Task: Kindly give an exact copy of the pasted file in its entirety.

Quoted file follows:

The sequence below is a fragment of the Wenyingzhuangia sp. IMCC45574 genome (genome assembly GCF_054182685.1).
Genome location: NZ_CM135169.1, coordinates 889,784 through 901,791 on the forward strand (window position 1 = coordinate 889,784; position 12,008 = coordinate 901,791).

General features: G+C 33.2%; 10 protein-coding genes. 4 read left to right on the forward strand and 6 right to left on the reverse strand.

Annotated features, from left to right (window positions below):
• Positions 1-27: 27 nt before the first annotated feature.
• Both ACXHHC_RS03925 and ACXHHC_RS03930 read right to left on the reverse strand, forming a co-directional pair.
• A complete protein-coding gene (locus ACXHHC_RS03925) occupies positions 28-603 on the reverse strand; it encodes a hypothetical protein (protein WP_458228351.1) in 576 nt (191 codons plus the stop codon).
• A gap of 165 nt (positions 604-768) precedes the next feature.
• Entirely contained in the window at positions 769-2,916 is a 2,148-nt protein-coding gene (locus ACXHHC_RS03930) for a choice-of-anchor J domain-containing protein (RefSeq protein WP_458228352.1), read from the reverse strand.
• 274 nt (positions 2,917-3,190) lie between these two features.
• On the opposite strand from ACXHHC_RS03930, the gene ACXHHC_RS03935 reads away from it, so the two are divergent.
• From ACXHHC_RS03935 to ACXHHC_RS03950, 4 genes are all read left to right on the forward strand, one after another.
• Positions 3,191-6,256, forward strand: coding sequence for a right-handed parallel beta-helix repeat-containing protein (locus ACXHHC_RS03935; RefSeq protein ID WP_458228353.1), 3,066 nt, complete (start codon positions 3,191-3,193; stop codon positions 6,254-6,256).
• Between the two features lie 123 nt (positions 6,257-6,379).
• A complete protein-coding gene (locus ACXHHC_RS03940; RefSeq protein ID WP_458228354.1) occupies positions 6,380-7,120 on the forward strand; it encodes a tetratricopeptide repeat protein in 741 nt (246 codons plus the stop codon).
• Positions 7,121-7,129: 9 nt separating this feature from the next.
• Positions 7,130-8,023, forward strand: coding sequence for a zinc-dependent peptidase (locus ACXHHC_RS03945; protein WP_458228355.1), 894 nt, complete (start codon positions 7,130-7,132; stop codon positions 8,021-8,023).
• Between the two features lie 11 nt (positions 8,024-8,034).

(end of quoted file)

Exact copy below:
The sequence below is a fragment of the Wenyingzhuangia sp. IMCC45574 genome (genome assembly GCF_054182685.1).
Genome location: NZ_CM135169.1, coordinates 889,784 through 901,791 on the forward strand (window position 1 = coordinate 889,784; position 12,008 = coordinate 901,791).

General features: G+C 33.2%; 10 protein-coding genes. 4 read left to right on the forward strand and 6 right to left on the reverse strand.

Annotated features, from left to right (window positions below):
• Positions 1-27: 27 nt before the first annotated feature.
• Both ACXHHC_RS03925 and ACXHHC_RS03930 read right to left on the reverse strand, forming a co-directional pair.
• A complete protein-coding gene (locus ACXHHC_RS03925) occupies positions 28-603 on the reverse strand; it encodes a hypothetical protein (protein WP_458228351.1) in 576 nt (191 codons plus the stop codon).
• A gap of 165 nt (positions 604-768) precedes the next feature.
• Entirely contained in the window at positions 769-2,916 is a 2,148-nt protein-coding gene (locus ACXHHC_RS03930) for a choice-of-anchor J domain-containing protein (RefSeq protein WP_458228352.1), read from the reverse strand.
• 274 nt (positions 2,917-3,190) lie between these two features.
• On the opposite strand from ACXHHC_RS03930, the gene ACXHHC_RS03935 reads away from it, so the two are divergent.
• From ACXHHC_RS03935 to ACXHHC_RS03950, 4 genes are all read left to right on the forward strand, one after another.
• Positions 3,191-6,256, forward strand: coding sequence for a right-handed parallel beta-helix repeat-containing protein (locus ACXHHC_RS03935; RefSeq protein ID WP_458228353.1), 3,066 nt, complete (start codon positions 3,191-3,193; stop codon positions 6,254-6,256).
• Between the two features lie 123 nt (positions 6,257-6,379).
• A complete protein-coding gene (locus ACXHHC_RS03940; RefSeq protein ID WP_458228354.1) occupies positions 6,380-7,120 on the forward strand; it encodes a tetratricopeptide repeat protein in 741 nt (246 codons plus the stop codon).
• Positions 7,121-7,129: 9 nt separating this feature from the next.
• Positions 7,130-8,023, forward strand: coding sequence for a zinc-dependent peptidase (locus ACXHHC_RS03945; protein WP_458228355.1), 894 nt, complete (start codon positions 7,130-7,132; stop codon positions 8,021-8,023).
• Between the two features lie 11 nt (positions 8,024-8,034).